The Road to Alice Springs

So this trip happened weeks ago but I’ve had a manic time since then, so now I can finally document my trip!

Tash, Ben and myself packed up and set into the centre of Adelaide to get picked up by our tour. It was 6am, rainy and so cold; we were more than ready to get to the Northern Territory!

Our groovy grape tour arrived and we were the final people to join. We were introduced to our driver, a lovely Aussie guy named Con. We found this out straight away as Tash immediately asked his name, since she heard great reviews about him. We then hopped on the bus, to which I quickly scoured for hot 25 year old guys but unfortunately there were none. No romance for me, again..

The bus drove off and we headed on a long ass drive.

Our first stop was after a seven hour drive. We arrived at a place called Alligator Gorge, where were to do a hike. This was the thing that I was dreading as I’m not a hiker and thought everyone was super fit. So to battle my fear, I walked ahead and beasted the hike – talking to no one. This way, I got to go through the tough bits and not show anyone how red and out of breath I was. My plan worked and everyone thought I was a pro!

We then headed back to camp to cook dinner. The group were amazing, we all mucked in and helped Con cook a chicken stir fry. After dinner the group got a chance to bond, there were; four Germans, one Korean, two Swiss, one American and one English.

The boys and girls got separated so Tash and I bonded with our new roomies. Then it was off to bed as we had to leave by 5am.

The next day arrived and we set off for another seven hour journey! It was all good though because the group grew accustomed to napping and snacking! Especially on Tim Tams, which the English girl, Audrey, loved so much – Tash decided to rename her after the chocolate biscuits! We finally arrived at one of the main destinations; the opal capital of the world – Coober Pedy.

We unpacked in our cave for the night, which was amazing; Tash got very comfy:

And it was time for our tour of the caves! We learned all about the community there; how they worked in the mines and even lived inside them to this day! We then got to see how opals were cut and were in awe at the jewellery. Tash even got a wee treat from Ben and I most definitely wasn’t jealous…

After the cave tour, we watched the sunset (one of many) on top of a cave:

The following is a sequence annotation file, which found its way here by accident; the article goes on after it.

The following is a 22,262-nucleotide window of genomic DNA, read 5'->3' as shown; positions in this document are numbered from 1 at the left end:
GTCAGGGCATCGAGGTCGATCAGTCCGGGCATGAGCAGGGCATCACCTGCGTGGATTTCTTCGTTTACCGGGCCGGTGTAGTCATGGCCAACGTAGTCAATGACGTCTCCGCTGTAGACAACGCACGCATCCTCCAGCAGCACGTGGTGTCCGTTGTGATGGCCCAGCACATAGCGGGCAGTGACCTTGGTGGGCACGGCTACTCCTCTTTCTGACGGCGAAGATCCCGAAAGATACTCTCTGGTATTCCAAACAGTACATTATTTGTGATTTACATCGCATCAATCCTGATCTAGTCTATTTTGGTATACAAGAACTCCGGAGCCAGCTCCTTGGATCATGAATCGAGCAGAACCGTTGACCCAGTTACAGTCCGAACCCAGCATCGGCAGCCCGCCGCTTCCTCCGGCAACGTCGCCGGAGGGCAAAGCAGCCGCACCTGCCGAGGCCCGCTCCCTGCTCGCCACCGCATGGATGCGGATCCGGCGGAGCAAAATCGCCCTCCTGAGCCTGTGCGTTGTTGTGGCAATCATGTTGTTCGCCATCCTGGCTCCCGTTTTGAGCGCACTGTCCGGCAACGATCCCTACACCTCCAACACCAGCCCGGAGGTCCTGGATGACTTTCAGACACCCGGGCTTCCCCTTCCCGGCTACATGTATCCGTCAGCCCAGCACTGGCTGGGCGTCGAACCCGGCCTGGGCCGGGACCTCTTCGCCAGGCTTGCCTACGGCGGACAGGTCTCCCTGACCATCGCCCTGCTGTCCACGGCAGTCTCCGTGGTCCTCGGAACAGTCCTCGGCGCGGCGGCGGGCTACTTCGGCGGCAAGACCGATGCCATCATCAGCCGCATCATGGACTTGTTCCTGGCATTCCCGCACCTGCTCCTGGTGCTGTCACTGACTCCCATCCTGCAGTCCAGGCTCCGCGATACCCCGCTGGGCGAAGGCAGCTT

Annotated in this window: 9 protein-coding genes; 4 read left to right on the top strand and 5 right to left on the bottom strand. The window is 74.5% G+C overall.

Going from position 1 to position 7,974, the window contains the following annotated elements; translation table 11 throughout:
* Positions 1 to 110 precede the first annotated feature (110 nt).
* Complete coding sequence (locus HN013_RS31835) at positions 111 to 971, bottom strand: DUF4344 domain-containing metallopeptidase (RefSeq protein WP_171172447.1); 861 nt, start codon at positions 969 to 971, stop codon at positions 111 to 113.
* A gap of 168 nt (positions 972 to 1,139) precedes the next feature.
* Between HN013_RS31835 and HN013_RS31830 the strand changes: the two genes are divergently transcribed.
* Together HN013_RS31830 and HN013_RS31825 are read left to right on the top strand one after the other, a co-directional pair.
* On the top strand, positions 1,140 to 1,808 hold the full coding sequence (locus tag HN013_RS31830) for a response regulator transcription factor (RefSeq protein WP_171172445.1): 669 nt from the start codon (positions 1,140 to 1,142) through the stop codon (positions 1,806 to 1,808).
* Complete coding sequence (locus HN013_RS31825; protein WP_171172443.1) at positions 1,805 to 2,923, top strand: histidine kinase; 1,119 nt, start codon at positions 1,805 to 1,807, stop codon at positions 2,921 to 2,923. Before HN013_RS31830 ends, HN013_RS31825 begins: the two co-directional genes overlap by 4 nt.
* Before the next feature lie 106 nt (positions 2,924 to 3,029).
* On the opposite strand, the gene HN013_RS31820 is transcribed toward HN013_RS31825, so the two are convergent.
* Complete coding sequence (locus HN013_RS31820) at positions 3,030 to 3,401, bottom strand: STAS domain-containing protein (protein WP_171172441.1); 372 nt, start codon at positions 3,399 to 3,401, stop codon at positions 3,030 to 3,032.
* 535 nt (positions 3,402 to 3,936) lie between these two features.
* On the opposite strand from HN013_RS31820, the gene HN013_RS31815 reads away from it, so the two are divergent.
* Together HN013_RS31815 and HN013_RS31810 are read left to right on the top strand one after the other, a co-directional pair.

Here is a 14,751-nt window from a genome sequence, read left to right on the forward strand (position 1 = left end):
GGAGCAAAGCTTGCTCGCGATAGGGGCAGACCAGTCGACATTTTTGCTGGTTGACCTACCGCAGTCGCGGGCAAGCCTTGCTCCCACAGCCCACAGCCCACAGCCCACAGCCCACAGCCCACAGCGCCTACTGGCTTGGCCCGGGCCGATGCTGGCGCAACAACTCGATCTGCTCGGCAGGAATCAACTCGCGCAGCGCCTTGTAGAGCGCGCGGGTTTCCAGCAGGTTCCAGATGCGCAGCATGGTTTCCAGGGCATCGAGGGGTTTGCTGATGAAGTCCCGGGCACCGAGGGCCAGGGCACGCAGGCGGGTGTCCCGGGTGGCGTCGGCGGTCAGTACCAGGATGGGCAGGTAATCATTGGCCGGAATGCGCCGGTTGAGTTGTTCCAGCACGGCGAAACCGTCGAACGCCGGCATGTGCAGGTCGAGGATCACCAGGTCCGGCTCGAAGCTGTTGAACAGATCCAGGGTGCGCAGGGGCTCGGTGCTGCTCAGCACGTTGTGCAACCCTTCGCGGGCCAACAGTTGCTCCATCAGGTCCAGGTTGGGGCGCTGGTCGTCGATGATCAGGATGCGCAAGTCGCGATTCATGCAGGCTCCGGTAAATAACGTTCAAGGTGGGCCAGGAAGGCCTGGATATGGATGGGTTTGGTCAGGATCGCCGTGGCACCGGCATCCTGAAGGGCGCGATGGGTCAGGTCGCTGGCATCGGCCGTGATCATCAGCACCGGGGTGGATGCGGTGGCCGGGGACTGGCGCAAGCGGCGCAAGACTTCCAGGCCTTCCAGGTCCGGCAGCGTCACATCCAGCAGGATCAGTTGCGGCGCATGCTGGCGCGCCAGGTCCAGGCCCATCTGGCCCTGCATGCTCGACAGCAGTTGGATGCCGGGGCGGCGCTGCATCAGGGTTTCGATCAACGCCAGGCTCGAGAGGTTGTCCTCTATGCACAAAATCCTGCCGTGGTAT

We then headed on our way to Josephine’s kangaroo sanctuary, where we got to feed rescued kangas and even meet a wee joey:

We ended the night with pizza and went to bed early, as it was another early start the next day!

The next morning, we said goodbye to the most random and quaint town ever and got back on the road.

Around an hour into the drive, Con pulled over to show us the world famous dingo fence as well as a gorgeous sunrise:

It was breathtaking! And set us up for our drive to the NT!
After numourous packets of Tim tams, we arrived into the Northern Territory! It was so nice to feel the heat again!

We were pretty tired from the journey so spent the night watching another sunset, cooking dinner and chilling by the fire:

Con told a few jokes and I shared some horror stories (to Mary’s dismay – the American). Then it was time to get cosy in our swags – basically padded sleeping bags. Oh boy! They were not comfy, and it still got freezing at night so I did not sleep well.

After that bad nights sleep, I woke up to hear we were going on another hike. I should have read the itinerary, I know! So we headed very early over to hike Kings Canyon. The first section was horrendous, it was straight up so we literally climbed up. However, once we got up there and caught our breath, it was gorgeous! Con taught us about all the indigenous traditions, whilst we took in the sights. My favourite moment was when Con got us to all hold hands, stand in a straight line and shout ‘coo eee’ – the echo created was unreal!

Here’s some pictures from the amazing hike:

After that amazing hike, we headed over to the star of the show: Uluru!! The weather wasn’t the best but it was still breath taking. It was so big!!! We did a walking tour around the rock, as it is extremely disrespectful to go up it – even though some pricks still decided to, and learned about all the stories the rock told. It was such a peaceful place and full of tradition.

After the walk, we went to see the sunset over Uluru. The weather wasn’t the best but we still enjoyed the view:

We were all pooped after the long day, so got into our swags and went to bed:

We were up bright and early again, so we could see a sunrise over Uluru this time. There were a ton of tourists but it was still gorgeous: